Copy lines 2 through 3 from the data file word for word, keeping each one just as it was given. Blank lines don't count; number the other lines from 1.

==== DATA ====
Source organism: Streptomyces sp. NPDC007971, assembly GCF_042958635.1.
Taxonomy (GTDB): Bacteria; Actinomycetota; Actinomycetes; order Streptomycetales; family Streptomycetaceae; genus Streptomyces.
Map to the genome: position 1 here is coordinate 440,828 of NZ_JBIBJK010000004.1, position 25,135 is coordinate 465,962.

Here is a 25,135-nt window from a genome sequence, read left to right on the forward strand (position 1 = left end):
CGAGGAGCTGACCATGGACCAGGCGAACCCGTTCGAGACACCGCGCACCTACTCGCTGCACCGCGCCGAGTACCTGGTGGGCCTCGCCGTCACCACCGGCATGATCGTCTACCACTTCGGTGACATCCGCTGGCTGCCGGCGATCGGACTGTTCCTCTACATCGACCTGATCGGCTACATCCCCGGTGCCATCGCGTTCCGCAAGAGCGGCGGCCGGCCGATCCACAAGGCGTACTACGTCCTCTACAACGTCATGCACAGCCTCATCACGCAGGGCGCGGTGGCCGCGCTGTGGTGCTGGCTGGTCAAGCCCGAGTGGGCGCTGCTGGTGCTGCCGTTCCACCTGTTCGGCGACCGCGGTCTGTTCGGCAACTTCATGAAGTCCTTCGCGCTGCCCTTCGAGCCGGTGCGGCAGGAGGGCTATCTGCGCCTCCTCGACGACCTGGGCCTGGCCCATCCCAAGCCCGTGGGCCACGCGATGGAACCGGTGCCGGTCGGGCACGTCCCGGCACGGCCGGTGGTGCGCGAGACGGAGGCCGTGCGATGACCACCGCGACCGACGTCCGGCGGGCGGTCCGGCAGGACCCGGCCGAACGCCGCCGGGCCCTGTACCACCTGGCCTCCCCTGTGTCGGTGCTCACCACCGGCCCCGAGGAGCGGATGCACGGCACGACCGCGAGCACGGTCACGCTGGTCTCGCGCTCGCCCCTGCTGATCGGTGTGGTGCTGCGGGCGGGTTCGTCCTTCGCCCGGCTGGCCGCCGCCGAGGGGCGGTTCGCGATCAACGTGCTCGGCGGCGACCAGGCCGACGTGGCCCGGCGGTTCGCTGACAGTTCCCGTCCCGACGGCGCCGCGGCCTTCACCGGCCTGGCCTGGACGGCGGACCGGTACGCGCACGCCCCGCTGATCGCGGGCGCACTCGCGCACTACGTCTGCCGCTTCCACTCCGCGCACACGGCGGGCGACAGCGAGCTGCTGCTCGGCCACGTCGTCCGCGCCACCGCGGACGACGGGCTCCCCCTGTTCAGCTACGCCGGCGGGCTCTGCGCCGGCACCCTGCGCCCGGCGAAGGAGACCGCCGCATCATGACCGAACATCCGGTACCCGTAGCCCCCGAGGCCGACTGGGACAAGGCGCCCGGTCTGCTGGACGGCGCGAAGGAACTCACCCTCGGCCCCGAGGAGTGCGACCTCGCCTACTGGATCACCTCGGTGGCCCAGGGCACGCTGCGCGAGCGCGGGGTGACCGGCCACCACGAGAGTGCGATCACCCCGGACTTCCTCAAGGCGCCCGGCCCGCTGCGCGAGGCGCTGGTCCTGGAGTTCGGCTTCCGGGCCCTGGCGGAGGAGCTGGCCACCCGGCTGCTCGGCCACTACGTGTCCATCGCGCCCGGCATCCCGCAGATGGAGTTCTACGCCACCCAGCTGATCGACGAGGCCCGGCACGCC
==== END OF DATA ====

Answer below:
Taxonomy (GTDB): Bacteria; Actinomycetota; Actinomycetes; order Streptomycetales; family Streptomycetaceae; genus Streptomyces.
Map to the genome: position 1 here is coordinate 440,828 of NZ_JBIBJK010000004.1, position 25,135 is coordinate 465,962.